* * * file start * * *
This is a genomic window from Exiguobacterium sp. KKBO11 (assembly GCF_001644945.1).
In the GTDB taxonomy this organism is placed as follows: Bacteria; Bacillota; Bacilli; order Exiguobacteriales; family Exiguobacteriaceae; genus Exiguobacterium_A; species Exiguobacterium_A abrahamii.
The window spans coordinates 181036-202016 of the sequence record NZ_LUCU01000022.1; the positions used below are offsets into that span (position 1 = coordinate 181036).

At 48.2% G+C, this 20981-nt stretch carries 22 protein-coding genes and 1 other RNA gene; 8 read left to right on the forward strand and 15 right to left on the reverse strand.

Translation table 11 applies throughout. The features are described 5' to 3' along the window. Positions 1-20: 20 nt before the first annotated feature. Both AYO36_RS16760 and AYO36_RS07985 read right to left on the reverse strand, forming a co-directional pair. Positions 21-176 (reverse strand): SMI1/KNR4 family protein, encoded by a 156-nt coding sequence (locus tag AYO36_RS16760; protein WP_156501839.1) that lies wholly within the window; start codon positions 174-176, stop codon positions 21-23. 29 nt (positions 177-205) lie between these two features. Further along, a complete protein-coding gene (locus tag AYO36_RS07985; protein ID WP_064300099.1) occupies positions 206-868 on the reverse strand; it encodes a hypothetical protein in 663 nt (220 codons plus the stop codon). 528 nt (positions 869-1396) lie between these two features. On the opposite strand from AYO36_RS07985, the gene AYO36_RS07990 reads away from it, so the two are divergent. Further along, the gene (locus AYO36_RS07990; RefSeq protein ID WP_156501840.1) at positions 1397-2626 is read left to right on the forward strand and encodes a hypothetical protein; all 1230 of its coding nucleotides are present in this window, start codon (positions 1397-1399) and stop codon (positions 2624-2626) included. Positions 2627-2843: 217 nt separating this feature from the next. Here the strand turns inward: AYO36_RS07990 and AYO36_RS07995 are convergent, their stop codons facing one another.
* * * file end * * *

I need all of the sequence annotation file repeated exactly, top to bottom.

This is a genomic window from Exiguobacterium sp. KKBO11 (assembly GCF_001644945.1).
In the GTDB taxonomy this organism is placed as follows: Bacteria; Bacillota; Bacilli; order Exiguobacteriales; family Exiguobacteriaceae; genus Exiguobacterium_A; species Exiguobacterium_A abrahamii.
The window spans coordinates 181036-202016 of the sequence record NZ_LUCU01000022.1; the positions used below are offsets into that span (position 1 = coordinate 181036).

At 48.2% G+C, this 20981-nt stretch carries 22 protein-coding genes and 1 other RNA gene; 8 read left to right on the forward strand and 15 right to left on the reverse strand.

Translation table 11 applies throughout. The features are described 5' to 3' along the window. Positions 1-20: 20 nt before the first annotated feature. Both AYO36_RS16760 and AYO36_RS07985 read right to left on the reverse strand, forming a co-directional pair. Positions 21-176 (reverse strand): SMI1/KNR4 family protein, encoded by a 156-nt coding sequence (locus tag AYO36_RS16760; protein WP_156501839.1) that lies wholly within the window; start codon positions 174-176, stop codon positions 21-23. 29 nt (positions 177-205) lie between these two features. Further along, a complete protein-coding gene (locus tag AYO36_RS07985; protein ID WP_064300099.1) occupies positions 206-868 on the reverse strand; it encodes a hypothetical protein in 663 nt (220 codons plus the stop codon). 528 nt (positions 869-1396) lie between these two features. On the opposite strand from AYO36_RS07985, the gene AYO36_RS07990 reads away from it, so the two are divergent. Further along, the gene (locus AYO36_RS07990; RefSeq protein ID WP_156501840.1) at positions 1397-2626 is read left to right on the forward strand and encodes a hypothetical protein; all 1230 of its coding nucleotides are present in this window, start codon (positions 1397-1399) and stop codon (positions 2624-2626) included. Positions 2627-2843: 217 nt separating this feature from the next. Here the strand turns inward: AYO36_RS07990 and AYO36_RS07995 are convergent, their stop codons facing one another.